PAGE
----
7:00am PT by Gloria Allred, as told to Ashley Cullins
Gloria Allred on Protecting Roe v. Wade From a Trump Administration
Roe v. Wade is the 1973 U.S. Supreme Court decision which held that a woman has a constitutional right to have an abortion at certain stages of her pregnancy. Prior to 1973, abortion in some states was made a criminal act. It was a crime for doctors to provide an abortion, even though it was not a crime for a woman to receive one. Many young and poor women who wanted an abortion were forced to choose between having an unsafe and illegal abortion performed by someone who was not a doctor, or taking a pregnancy to term because the women couldn’t afford to go to a state with legal abortion.
I was one of those young women who prior to 1973 was forced to undergo a back alley abortion. I almost bled to death. I went to the hospital with a 106-degree fever. I almost died. I don’t ever want that to happen to our daughters.
The experience made me more conscious of how laws and the U.S Supreme Court can have a life or death impact on our lives and it has made me more committed than ever to do anything and everything I can that is legal and peaceful to protect women and their right to make their own choices for their own reproductive health.
Our daughters deserve better than what I believe they will get in a Trump administration. The most serious risk involves the President-elect’s nominations to vacancies on the U.S. Supreme Court. I am very concerned that President Trump may have an opportunity to nominate up to three justices. He has distributed a list of his potential nominees and they appear to be against a woman’s right to choose legal and safe abortions. They have been called pro-life. I call them the mandatory motherhood group, or compulsory pregnancy crowd.
There is one vacancy now that President Obama wanted to fill with Merrick Garland and the Republican Senate blocked his ability to even have a hearing to decide if Judge Garland should be confirmed as an associate justice of the U.S. Supreme Court.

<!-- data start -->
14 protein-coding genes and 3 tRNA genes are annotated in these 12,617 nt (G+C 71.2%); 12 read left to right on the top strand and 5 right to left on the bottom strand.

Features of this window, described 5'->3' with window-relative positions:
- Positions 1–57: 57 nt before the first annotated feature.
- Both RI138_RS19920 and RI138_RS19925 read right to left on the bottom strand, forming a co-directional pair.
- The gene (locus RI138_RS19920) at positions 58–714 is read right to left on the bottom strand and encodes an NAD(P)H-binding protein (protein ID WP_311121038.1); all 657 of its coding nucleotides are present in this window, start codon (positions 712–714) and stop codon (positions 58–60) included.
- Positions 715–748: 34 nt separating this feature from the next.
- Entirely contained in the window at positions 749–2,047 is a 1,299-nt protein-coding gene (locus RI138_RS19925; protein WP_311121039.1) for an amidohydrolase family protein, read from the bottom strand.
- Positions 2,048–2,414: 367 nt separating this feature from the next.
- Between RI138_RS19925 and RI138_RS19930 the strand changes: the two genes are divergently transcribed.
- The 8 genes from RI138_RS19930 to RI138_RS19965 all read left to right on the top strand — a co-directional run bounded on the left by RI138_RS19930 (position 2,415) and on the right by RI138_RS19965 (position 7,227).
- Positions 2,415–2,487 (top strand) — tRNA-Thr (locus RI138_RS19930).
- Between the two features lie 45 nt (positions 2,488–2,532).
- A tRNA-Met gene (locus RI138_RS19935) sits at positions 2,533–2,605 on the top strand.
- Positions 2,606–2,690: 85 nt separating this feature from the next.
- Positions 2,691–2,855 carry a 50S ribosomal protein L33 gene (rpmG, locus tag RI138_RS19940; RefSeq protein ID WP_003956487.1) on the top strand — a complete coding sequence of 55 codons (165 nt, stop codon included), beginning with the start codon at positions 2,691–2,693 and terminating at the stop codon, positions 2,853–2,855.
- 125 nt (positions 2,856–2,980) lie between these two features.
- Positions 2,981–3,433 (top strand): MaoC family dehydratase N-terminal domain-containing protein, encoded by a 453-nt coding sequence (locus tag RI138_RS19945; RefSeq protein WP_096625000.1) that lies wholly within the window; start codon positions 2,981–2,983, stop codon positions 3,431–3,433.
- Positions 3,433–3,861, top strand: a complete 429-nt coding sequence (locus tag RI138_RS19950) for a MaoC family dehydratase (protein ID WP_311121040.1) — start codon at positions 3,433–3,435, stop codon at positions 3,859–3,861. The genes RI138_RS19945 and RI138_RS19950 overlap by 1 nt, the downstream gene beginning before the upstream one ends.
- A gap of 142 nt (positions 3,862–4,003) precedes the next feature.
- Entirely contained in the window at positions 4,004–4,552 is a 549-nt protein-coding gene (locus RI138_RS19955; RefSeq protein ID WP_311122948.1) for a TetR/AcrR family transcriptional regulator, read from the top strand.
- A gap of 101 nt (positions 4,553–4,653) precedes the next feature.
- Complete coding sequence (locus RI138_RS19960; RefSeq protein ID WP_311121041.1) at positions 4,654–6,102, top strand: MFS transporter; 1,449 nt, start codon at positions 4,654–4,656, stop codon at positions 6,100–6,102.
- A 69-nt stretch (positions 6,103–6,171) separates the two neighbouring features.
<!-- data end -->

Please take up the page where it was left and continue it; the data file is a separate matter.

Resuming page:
Mr. Trump has stated that he wants to fill that vacancy, created by the death of Justice Scalia, with a person in the mold of Scalia. Scalia was an extremely anti-choice justice.
There could soon be other openings on the court. For example, Justice Ruth Bader Ginsburg, who is one of my personal heroes, is 83 years old. We do not know how long she will remain on the Court. I am very concerned that Trump’s nominees, if confirmed, could end the availability of legal and safe abortions. If we return to pre-1973 law when many states criminalized abortion, lives will be at risk and women will be endangered.
Mr. Trump recently said that we will just go back to letting the states decide. The problem with that is that the anti-choice crowd has been very active on the state level. We have a legal right to abortion, but in many states and counties clinics have closed because of the burdensome restrictions place on them by state legislatures controlled by anti-choice forces.
I am also concerned that the administration may say that any organizations that provide abortion cannot be eligible for federal funds — even if they are funding abortions through private donations. Such a policy would not only decrease abortions but also other services to women, such as providing pap smears, breast exams or contraception. That will mean that women’s health will be worse and, of course, the number of unwanted pregnancies will substantially increase.
We have to be ever vigilant. I do not want anyone else to suffer the way I did from an illegal abortion. I am concerned that could happen under a Trump administration with a Republican Congress.
There is a march planned for Jan. 21, 2017. It is called the Women’s March on Washington. I plan to attend. I welcome everyone to join me and make their voices heard.
In addition, we are going to need to do everything we can to change the composition of the Congress in two years. We need a Democratic Senate and a Democratic House to put the brakes on some of what Donald Trump may do to our country and our lives.
We need to make our voices heard not just on Jan. 21, but every day. We have sacrificed enormously in order to win rights and protect the rights that we have won. We must continue to speak out, litigate in court, march, protest and be heard because we have so much to lose.
In the words of Mother Jones, the famous labor organizer, “don’t agonize, organize”, and if we do we shall overcome!